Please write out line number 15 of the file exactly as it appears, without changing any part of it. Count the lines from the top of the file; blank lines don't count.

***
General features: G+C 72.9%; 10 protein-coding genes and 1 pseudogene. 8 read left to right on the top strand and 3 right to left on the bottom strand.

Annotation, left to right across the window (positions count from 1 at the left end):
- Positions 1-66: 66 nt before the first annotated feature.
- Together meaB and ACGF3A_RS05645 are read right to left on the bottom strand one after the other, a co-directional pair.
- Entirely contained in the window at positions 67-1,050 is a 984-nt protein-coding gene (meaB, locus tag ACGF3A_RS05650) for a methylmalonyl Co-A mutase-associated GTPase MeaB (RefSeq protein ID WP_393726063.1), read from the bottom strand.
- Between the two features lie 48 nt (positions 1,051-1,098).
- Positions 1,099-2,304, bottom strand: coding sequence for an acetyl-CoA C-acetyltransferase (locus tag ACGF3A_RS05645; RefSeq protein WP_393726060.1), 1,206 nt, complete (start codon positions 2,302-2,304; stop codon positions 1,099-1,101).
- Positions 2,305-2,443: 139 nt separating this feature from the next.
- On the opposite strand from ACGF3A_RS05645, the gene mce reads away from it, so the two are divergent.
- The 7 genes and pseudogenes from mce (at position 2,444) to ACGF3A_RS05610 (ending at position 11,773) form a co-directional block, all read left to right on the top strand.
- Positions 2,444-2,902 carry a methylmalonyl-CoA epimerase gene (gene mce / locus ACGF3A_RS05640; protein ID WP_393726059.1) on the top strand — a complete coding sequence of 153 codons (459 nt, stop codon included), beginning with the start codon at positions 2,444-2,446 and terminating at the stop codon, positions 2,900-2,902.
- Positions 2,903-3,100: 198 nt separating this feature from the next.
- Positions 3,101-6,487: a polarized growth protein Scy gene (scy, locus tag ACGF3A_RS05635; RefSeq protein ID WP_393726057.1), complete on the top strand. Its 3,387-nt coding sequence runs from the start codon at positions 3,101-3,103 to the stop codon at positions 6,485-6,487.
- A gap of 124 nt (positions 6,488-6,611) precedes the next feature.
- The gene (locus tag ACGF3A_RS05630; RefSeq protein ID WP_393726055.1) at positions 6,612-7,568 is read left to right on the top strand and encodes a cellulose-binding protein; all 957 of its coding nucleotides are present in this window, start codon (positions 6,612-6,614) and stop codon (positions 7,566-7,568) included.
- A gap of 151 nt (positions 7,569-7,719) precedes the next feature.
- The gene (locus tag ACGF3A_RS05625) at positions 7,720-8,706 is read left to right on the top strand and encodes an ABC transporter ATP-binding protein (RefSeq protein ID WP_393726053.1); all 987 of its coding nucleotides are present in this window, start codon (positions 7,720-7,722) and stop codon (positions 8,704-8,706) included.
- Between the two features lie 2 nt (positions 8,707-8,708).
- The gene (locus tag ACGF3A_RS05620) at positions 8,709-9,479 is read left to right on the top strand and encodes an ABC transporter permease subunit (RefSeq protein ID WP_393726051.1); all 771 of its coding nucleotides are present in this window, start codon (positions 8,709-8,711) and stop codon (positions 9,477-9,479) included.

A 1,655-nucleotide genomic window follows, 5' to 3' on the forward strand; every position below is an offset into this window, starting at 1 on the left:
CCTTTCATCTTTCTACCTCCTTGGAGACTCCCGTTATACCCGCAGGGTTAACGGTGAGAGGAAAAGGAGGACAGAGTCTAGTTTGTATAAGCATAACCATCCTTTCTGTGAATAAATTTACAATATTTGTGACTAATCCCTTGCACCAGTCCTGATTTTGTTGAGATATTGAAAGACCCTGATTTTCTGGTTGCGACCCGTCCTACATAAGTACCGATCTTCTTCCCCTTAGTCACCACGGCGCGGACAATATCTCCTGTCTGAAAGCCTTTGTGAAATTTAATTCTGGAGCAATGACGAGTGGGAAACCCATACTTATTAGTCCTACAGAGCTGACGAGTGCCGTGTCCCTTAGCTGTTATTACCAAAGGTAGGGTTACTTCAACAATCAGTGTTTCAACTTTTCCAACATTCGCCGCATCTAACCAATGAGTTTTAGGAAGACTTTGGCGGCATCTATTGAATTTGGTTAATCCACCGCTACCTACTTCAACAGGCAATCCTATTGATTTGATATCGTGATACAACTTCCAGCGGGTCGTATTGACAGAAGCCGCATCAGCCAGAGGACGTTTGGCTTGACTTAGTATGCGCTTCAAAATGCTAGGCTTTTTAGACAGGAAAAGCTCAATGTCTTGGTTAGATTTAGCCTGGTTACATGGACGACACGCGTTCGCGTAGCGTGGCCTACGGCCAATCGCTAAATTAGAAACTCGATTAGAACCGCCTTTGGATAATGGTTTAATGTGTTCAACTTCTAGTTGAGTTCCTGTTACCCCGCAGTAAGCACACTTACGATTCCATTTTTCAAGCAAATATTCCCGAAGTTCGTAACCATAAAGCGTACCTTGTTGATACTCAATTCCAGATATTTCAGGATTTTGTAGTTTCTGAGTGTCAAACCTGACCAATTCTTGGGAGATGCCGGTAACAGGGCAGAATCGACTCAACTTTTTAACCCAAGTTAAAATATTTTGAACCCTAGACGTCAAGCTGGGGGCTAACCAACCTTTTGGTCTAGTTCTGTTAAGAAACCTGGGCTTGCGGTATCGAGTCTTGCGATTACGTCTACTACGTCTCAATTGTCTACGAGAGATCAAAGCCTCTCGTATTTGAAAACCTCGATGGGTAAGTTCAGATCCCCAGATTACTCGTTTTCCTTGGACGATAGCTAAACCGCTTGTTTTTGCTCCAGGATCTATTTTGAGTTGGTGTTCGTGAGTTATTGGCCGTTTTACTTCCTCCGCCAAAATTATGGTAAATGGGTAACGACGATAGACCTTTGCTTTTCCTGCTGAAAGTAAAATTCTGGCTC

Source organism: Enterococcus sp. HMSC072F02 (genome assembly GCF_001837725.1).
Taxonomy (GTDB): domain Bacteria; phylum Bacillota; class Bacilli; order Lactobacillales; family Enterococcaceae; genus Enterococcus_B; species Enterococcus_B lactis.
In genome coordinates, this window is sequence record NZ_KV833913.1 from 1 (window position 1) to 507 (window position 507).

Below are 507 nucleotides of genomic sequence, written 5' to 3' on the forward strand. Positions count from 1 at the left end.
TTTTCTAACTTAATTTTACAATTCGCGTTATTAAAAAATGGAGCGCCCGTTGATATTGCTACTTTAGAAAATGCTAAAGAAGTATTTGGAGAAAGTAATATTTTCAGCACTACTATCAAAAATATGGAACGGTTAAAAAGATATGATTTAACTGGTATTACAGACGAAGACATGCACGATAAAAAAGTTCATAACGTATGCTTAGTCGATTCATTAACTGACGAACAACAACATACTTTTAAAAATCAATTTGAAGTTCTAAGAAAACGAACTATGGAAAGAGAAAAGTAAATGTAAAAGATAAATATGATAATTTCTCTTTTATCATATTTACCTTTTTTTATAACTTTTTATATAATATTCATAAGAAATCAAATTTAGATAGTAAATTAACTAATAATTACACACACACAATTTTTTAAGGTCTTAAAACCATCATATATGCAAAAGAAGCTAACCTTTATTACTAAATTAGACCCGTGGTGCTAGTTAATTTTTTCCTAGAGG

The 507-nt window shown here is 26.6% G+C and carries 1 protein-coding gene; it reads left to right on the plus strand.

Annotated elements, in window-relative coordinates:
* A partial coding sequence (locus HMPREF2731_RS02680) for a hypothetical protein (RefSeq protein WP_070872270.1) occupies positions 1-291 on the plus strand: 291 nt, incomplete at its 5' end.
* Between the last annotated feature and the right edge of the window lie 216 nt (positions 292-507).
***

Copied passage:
- The gene (locus tag ACGF3A_RS05630; RefSeq protein ID WP_393726055.1) at positions 6,612-7,568 is read left to right on the top strand and encodes a cellulose-binding protein; all 957 of its coding nucleotides are present in this window, start codon (positions 6,612-6,614) and stop codon (positions 7,566-7,568) included.